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British university bans Jewish authors

ONE OF Britain's newest universities has been accused of banning Jewish authors to protect its "franchises" in the United Arab Emirates, writes Jane Hughes.

The University of Lincolnshire and Humberside confirmed that books by Jews and those with bibliographies mentioning Jews are banned by its affiliates in the UAE.

The British Council also admits it tolerates the censorship of Jewish works, in accordance with "local political, religious or moral publishing laws".

The statements horrified the Board of Deputies of British Jews, which accused the university of putting "profit over principles". It will seek to have the matter raised in Parliament this week.

The Quality Assurance Agency, the Government's standards watchdog, discovered the ban when it inspected Skyline College in the UAE, which teaches Lincoln and Humberside's degree courses.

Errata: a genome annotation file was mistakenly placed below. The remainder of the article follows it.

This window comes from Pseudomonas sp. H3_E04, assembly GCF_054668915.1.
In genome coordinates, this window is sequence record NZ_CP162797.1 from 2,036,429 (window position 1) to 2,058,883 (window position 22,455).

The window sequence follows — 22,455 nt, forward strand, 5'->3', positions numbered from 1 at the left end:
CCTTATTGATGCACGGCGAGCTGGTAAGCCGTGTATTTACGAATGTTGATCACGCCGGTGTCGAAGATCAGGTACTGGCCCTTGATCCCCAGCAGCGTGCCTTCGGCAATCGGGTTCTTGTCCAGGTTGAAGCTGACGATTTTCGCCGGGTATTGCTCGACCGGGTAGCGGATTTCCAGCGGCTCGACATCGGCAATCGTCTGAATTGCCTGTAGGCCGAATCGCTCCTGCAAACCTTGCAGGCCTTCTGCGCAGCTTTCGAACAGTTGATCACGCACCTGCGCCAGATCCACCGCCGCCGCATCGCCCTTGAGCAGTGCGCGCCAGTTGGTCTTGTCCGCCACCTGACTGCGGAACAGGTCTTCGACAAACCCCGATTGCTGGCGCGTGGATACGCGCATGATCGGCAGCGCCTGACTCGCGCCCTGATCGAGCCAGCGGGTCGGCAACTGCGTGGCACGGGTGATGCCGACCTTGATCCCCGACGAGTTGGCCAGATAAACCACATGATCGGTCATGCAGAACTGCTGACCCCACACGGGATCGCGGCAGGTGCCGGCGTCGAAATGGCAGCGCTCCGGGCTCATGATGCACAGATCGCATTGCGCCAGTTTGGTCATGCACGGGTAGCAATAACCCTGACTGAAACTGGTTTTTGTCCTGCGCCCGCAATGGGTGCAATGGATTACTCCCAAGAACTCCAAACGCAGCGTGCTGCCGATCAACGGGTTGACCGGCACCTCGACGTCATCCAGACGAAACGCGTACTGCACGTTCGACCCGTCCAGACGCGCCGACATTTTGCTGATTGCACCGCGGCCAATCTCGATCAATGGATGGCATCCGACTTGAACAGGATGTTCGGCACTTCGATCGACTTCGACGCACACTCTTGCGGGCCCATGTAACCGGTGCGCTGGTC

The QAA has warned ULH against "excluding its students from a body of scholarship on the grounds of authors' race or creed".

A number of vice-chancellors have privately criticised some "new" universities which they suspect sacrifice quality to gain contracts. But this is the first time a university has been accused of censorship - a serious offence in academic circles.

Derek Crothall, ULH's pro vice-chancellor, first insisted it "has never allowed censorship of its degrees and courses in the UAE," but later admitted that "there is a small amount of censorship which applies to all universities in the UAE. It is highly regrettable. It is a matter of procurement."